OTTAWA, Ont. — U.S. Customs and Border Protection (CBP) is taking the next step with implementation of the U.S. Trade Act and will begin enforcing measures of Phase Four of the Act on May 15.
In Phase Four, carriers who are not participating in the Automated Commercial Environment (ACE) will no longer be able to rely on a copy of a fax transmission to a customs broker to indicate an attempt to comply with the Trade Act’s advance cargo information rules. If CBP has not received advance cargo information from the broker when the truck arrives, the truck will not be allowed to proceed.
This policy is being put into place at ACE-implemented ports, most notably Blaine, Pembina, and the Blue Water and Ambassador bridges, and surrounding, smaller ports, on May 15. It will be implemented at other ports 30 days after the date ACE was deployed and operational.
“I profess that the move to implement Phase Four enforcement, which had been delayed in response to concerns raised by the trucking industry, makes carriers uneasy,” said David Bradley, CEO of the Canadian Trucking Alliance. “Cross-border carriers are coping with a tremendous amount of change these days, and all the while trying to deal with sky-rocketing fuel prices and uncertainty over U.S. requirements for hazardous materials background checks.”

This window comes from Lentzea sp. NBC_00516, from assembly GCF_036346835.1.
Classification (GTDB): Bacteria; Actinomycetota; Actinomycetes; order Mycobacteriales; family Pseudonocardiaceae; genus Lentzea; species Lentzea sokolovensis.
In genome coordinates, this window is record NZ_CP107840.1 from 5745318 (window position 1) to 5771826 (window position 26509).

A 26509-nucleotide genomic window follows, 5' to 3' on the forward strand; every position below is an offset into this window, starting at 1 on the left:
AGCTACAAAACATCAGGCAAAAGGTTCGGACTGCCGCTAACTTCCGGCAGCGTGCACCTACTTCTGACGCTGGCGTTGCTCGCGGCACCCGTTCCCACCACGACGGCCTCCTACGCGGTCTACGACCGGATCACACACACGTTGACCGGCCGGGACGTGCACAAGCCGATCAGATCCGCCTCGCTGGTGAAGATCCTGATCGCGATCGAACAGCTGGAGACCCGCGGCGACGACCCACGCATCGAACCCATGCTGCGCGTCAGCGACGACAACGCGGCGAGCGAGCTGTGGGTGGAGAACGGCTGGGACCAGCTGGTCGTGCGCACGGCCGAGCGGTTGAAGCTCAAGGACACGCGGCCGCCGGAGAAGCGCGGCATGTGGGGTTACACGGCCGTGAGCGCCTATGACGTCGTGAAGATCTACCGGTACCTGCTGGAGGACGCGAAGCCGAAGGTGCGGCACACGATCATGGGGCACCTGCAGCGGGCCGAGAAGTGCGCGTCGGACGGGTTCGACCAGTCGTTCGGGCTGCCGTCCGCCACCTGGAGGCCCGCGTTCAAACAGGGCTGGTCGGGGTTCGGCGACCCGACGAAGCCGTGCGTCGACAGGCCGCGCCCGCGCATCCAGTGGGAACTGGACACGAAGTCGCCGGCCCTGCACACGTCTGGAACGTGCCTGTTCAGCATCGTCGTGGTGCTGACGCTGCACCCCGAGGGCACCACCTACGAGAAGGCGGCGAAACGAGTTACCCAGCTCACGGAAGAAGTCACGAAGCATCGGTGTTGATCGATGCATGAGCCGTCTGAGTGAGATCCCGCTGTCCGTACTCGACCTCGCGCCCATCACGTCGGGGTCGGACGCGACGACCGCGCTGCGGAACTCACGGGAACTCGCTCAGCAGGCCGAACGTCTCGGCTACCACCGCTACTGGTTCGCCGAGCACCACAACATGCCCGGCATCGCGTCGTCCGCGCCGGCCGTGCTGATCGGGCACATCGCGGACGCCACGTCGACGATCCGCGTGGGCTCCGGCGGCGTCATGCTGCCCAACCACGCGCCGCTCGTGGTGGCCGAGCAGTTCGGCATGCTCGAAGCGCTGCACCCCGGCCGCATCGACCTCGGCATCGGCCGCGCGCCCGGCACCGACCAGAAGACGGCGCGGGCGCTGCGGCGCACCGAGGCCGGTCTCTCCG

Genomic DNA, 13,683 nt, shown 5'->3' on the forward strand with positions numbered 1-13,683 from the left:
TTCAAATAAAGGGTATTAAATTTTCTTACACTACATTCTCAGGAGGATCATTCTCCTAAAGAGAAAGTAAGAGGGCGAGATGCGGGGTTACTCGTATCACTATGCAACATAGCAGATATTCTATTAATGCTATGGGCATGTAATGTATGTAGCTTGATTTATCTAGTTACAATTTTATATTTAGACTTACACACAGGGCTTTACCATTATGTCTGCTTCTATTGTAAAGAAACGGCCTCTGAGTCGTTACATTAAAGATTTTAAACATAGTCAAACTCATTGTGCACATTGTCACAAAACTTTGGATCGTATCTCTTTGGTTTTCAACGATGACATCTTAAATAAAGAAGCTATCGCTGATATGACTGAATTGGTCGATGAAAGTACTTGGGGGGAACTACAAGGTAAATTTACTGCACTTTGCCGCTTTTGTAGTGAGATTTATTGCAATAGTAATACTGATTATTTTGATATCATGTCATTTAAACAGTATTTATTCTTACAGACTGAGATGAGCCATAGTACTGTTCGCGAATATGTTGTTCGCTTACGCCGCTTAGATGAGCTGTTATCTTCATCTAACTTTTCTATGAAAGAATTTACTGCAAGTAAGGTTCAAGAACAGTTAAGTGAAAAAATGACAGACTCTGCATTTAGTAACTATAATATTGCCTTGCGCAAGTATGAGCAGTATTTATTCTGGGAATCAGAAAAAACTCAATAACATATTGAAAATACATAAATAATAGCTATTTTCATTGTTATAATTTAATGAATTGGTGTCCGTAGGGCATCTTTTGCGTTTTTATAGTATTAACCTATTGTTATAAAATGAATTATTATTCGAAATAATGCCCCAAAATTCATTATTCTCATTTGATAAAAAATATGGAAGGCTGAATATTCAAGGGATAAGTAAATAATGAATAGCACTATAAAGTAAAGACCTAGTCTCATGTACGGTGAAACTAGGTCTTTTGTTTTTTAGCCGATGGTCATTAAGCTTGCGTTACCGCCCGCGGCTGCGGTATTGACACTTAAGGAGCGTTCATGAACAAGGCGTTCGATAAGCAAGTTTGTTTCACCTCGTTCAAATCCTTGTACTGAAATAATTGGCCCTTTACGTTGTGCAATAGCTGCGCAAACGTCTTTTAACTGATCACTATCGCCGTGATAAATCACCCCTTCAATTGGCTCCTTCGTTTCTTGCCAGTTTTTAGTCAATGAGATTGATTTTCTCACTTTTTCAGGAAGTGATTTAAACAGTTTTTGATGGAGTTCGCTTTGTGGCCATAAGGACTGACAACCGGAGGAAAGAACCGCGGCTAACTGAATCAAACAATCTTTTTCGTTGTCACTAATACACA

“At the same time, CTA has been assured by CBP that compliance with the Trade Act is extremely high, and that we should not expect a spate of problems at ACE-implemented ports on May 15,” he continued. “I do understand the need for CBP to enforce the advance cargo information requirements of the Trade Act, so we will watch the situation closely and bring forward issues as they arise.”
The full details of Phase Four enforcement can be found at: www.customs.gov/xp/cgov/import/communications_to_trade/advance_info/phase4_implement.xml
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